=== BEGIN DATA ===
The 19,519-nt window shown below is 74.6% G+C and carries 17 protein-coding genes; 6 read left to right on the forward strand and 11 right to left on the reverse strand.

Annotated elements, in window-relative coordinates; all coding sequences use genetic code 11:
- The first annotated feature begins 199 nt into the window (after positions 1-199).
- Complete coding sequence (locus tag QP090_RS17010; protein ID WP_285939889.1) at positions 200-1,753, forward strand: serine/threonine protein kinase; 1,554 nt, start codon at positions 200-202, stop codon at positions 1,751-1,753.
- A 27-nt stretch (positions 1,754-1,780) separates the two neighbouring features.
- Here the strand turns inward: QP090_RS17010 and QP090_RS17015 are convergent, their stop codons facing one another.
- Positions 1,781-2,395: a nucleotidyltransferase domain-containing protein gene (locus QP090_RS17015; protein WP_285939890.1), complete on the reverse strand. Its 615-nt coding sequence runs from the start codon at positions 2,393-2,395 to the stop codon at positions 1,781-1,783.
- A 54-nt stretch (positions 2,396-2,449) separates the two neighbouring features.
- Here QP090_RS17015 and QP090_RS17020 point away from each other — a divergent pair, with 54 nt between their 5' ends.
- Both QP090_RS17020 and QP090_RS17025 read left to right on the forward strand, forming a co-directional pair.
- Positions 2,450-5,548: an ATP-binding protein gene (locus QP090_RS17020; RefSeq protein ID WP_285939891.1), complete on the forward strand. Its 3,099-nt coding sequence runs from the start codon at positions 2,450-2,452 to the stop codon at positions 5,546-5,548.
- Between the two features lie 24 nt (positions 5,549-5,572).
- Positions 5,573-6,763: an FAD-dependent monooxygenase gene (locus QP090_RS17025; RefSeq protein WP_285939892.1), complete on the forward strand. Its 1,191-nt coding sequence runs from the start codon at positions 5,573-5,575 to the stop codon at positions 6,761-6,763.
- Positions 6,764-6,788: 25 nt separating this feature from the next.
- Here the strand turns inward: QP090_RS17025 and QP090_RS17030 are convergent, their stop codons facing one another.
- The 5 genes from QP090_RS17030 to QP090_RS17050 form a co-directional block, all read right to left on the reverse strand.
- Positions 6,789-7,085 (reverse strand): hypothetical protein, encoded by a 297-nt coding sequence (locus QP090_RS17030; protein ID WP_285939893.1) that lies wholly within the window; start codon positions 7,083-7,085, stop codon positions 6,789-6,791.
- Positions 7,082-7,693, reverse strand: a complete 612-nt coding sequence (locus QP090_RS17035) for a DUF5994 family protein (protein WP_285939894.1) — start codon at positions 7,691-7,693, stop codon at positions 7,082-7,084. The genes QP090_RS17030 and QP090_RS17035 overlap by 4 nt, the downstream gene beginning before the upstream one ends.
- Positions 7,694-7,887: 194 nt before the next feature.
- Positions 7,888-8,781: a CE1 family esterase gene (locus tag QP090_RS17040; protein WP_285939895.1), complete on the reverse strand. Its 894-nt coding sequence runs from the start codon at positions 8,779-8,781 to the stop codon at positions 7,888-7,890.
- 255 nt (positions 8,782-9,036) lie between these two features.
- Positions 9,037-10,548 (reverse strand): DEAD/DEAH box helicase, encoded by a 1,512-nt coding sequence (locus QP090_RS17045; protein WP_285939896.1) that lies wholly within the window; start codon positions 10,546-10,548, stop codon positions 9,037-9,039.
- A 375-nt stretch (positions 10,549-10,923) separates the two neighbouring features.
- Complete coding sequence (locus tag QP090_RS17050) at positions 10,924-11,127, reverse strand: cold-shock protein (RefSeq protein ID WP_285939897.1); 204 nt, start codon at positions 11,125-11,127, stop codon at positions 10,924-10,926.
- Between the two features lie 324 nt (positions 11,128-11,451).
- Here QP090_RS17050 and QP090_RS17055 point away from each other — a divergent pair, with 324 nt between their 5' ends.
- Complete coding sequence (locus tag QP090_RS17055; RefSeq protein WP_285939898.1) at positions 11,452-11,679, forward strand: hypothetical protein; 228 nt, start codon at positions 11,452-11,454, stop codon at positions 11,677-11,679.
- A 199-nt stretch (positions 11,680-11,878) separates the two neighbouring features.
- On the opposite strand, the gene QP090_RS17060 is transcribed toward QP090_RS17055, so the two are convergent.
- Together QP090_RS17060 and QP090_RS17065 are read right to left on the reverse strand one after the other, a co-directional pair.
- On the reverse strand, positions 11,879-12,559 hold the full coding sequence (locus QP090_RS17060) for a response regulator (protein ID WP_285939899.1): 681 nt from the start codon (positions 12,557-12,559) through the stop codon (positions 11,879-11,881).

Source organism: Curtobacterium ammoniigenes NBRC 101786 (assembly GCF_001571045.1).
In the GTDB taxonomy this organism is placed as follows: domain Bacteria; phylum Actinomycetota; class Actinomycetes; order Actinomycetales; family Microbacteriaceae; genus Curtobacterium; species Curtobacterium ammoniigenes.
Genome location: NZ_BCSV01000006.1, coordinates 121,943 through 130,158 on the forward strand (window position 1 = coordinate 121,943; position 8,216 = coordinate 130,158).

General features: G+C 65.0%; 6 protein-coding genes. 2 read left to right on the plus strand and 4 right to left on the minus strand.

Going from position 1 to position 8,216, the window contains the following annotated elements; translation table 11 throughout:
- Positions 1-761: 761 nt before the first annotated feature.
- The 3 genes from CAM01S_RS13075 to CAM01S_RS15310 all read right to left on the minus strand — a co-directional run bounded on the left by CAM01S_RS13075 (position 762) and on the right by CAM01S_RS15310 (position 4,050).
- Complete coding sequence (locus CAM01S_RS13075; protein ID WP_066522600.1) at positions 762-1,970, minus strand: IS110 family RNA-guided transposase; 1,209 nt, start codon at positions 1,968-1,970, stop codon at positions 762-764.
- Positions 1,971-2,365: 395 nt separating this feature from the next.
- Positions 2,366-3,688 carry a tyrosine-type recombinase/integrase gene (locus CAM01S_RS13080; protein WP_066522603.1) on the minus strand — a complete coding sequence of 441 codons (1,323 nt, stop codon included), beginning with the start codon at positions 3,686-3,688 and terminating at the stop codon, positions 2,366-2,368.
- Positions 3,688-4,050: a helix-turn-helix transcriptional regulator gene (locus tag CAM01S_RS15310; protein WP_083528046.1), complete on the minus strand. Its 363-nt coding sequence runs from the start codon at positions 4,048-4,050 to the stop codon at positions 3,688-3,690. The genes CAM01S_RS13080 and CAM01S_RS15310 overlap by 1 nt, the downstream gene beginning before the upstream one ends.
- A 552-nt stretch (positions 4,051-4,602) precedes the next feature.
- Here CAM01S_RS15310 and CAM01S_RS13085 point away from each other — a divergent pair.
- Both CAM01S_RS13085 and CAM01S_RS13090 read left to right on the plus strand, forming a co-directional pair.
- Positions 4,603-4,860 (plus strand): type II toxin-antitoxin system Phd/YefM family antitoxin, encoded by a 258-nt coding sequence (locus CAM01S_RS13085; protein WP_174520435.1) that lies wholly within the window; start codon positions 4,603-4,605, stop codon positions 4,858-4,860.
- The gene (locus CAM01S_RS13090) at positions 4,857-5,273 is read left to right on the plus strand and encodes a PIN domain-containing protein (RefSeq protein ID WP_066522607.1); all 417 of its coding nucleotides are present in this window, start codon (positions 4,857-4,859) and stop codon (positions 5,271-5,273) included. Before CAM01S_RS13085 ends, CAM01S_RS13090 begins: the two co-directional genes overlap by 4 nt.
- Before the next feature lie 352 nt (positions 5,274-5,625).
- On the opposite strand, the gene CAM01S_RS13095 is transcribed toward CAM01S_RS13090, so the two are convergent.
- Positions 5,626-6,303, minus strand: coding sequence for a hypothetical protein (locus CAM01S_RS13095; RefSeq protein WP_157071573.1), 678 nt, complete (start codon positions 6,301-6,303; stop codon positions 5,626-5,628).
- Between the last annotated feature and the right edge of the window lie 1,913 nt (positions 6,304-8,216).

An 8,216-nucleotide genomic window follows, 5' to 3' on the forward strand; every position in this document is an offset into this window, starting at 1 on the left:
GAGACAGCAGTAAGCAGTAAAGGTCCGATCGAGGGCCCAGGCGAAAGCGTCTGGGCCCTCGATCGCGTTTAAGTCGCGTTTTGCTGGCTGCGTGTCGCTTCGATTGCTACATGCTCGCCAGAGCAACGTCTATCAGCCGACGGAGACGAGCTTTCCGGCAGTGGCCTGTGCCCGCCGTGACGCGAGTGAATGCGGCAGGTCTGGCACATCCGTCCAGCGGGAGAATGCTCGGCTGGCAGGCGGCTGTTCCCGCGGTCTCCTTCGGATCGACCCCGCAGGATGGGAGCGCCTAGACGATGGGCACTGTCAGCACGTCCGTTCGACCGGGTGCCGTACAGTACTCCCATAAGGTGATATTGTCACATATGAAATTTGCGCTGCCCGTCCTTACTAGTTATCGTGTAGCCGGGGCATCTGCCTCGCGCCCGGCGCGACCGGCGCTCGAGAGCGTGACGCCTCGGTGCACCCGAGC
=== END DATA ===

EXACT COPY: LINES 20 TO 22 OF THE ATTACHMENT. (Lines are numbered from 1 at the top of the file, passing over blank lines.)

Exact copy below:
- Positions 7,888-8,781: a CE1 family esterase gene (locus tag QP090_RS17040; protein WP_285939895.1), complete on the reverse strand. Its 894-nt coding sequence runs from the start codon at positions 8,779-8,781 to the stop codon at positions 7,888-7,890.
- 255 nt (positions 8,782-9,036) lie between these two features.
- Positions 9,037-10,548 (reverse strand): DEAD/DEAH box helicase, encoded by a 1,512-nt coding sequence (locus QP090_RS17045; protein WP_285939896.1) that lies wholly within the window; start codon positions 10,546-10,548, stop codon positions 9,037-9,039.